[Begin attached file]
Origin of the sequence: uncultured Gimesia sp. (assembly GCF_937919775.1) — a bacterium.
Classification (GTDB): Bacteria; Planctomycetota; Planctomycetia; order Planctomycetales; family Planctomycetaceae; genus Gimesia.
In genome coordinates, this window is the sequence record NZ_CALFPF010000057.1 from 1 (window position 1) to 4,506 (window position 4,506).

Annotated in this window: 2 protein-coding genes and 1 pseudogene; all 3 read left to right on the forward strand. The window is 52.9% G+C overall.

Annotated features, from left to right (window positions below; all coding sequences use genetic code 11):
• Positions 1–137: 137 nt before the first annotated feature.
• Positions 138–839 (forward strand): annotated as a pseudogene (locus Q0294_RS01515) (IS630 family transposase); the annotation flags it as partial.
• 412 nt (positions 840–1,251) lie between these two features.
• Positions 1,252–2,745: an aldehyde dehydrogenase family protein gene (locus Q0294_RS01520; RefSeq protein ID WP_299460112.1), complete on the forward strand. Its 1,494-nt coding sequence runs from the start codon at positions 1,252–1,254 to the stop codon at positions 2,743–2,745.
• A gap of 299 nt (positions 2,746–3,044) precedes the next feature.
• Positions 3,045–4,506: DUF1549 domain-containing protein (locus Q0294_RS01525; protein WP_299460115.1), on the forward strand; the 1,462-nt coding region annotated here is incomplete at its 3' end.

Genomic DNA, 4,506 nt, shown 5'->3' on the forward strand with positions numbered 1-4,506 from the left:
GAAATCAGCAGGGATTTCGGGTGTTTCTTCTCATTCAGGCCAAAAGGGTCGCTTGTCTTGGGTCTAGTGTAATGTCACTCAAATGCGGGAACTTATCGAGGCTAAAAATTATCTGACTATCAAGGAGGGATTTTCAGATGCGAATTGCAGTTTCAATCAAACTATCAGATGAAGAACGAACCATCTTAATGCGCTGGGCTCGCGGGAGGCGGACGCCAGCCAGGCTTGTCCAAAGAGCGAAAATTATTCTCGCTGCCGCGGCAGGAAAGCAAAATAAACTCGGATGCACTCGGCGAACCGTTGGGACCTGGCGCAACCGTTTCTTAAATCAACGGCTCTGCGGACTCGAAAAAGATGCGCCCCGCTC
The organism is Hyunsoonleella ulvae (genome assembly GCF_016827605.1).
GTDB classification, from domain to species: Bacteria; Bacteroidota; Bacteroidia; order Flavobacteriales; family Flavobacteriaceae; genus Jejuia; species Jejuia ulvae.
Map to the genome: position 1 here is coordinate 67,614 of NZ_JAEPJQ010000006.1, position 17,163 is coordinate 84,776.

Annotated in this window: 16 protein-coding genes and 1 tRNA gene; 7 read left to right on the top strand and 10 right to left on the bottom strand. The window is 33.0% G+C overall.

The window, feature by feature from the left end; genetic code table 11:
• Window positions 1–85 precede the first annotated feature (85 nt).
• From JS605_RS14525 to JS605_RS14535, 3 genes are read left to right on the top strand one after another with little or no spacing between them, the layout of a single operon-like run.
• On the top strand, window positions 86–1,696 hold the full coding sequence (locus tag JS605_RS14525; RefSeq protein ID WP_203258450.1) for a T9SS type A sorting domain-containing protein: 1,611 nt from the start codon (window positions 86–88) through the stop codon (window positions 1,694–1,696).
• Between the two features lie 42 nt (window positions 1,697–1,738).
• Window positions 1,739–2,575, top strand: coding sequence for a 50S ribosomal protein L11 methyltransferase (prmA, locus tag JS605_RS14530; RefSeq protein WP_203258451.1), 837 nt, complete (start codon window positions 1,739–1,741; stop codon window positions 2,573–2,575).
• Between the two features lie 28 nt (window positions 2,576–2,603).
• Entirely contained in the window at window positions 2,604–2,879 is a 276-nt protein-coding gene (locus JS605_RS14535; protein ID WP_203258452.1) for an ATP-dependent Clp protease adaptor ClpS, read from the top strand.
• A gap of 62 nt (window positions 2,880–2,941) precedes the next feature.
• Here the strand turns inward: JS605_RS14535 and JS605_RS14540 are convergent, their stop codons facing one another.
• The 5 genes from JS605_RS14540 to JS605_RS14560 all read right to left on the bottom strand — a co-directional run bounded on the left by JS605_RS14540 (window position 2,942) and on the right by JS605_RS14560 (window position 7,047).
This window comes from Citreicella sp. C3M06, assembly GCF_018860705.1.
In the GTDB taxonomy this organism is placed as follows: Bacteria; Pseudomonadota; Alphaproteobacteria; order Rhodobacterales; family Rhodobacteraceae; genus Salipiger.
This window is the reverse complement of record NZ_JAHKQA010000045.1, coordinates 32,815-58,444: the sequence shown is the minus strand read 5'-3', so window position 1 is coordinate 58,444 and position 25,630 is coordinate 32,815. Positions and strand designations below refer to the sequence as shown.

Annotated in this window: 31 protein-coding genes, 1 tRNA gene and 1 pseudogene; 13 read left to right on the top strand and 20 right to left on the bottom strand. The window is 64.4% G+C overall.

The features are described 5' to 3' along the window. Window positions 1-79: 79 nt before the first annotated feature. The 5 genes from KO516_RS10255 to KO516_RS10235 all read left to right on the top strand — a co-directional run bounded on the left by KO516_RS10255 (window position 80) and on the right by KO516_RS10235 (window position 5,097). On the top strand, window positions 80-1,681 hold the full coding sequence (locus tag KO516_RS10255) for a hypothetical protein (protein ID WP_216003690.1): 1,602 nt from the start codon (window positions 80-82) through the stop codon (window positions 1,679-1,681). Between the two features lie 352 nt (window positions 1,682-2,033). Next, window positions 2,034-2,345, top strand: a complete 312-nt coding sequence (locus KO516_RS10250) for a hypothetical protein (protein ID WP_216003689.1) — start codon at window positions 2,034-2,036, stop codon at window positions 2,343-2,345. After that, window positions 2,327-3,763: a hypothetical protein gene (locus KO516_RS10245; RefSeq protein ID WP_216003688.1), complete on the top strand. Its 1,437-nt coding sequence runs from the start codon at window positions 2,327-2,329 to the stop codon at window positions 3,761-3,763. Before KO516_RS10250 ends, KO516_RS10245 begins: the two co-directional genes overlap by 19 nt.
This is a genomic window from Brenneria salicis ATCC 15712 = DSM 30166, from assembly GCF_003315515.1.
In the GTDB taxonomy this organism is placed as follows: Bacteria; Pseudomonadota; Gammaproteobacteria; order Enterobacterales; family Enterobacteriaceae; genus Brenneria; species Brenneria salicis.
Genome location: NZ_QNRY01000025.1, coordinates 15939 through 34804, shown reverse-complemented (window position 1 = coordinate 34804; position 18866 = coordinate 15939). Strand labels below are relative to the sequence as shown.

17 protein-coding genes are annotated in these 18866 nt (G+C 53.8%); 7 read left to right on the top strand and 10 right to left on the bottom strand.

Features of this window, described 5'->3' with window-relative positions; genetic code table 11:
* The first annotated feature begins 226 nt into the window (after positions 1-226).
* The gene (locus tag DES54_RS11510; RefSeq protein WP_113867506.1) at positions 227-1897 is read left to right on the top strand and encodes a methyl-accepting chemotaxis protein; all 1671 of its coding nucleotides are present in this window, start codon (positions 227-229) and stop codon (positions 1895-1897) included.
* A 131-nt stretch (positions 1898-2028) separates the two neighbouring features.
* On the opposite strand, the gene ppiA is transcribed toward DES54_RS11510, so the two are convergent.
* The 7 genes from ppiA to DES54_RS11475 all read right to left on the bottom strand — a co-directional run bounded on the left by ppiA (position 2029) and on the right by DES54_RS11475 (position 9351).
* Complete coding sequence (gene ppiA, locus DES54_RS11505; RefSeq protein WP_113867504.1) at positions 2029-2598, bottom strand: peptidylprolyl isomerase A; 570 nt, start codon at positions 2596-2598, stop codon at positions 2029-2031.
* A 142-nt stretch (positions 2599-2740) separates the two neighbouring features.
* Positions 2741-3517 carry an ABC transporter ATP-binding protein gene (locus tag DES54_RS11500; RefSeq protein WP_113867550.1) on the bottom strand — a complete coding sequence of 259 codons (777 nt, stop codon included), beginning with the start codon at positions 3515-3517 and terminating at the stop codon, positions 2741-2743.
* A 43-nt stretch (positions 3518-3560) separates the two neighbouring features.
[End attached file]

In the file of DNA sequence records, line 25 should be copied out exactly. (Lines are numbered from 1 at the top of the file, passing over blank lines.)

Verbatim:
• Entirely contained in the window at window positions 2,604–2,879 is a 276-nt protein-coding gene (locus JS605_RS14535; protein ID WP_203258452.1) for an ATP-dependent Clp protease adaptor ClpS, read from the top strand.